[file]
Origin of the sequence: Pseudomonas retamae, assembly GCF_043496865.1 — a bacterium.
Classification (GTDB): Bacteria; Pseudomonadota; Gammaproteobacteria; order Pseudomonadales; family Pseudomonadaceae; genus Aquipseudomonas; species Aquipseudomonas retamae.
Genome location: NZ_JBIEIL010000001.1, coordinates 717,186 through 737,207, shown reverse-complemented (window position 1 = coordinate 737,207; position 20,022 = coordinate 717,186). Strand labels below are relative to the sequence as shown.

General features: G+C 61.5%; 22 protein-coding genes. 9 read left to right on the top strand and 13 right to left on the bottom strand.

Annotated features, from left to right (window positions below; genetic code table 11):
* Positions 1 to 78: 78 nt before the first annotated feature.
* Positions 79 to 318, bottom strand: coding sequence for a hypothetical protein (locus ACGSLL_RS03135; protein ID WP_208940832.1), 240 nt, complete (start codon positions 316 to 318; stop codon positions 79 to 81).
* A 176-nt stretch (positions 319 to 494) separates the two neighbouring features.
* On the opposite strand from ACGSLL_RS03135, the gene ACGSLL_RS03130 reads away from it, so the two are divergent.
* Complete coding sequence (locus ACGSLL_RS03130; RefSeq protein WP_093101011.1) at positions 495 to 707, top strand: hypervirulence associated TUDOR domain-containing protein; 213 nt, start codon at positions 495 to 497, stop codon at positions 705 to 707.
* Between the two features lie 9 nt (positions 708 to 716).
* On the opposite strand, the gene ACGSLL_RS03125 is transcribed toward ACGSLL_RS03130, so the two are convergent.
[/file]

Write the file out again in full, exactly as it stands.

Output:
Origin of the sequence: Pseudomonas retamae, assembly GCF_043496865.1 — a bacterium.
Classification (GTDB): Bacteria; Pseudomonadota; Gammaproteobacteria; order Pseudomonadales; family Pseudomonadaceae; genus Aquipseudomonas; species Aquipseudomonas retamae.
Genome location: NZ_JBIEIL010000001.1, coordinates 717,186 through 737,207, shown reverse-complemented (window position 1 = coordinate 737,207; position 20,022 = coordinate 717,186). Strand labels below are relative to the sequence as shown.

General features: G+C 61.5%; 22 protein-coding genes. 9 read left to right on the top strand and 13 right to left on the bottom strand.

Annotated features, from left to right (window positions below; genetic code table 11):
* Positions 1 to 78: 78 nt before the first annotated feature.
* Positions 79 to 318, bottom strand: coding sequence for a hypothetical protein (locus ACGSLL_RS03135; protein ID WP_208940832.1), 240 nt, complete (start codon positions 316 to 318; stop codon positions 79 to 81).
* A 176-nt stretch (positions 319 to 494) separates the two neighbouring features.
* On the opposite strand from ACGSLL_RS03135, the gene ACGSLL_RS03130 reads away from it, so the two are divergent.
* Complete coding sequence (locus ACGSLL_RS03130; RefSeq protein WP_093101011.1) at positions 495 to 707, top strand: hypervirulence associated TUDOR domain-containing protein; 213 nt, start codon at positions 495 to 497, stop codon at positions 705 to 707.
* Between the two features lie 9 nt (positions 708 to 716).
* On the opposite strand, the gene ACGSLL_RS03125 is transcribed toward ACGSLL_RS03130, so the two are convergent.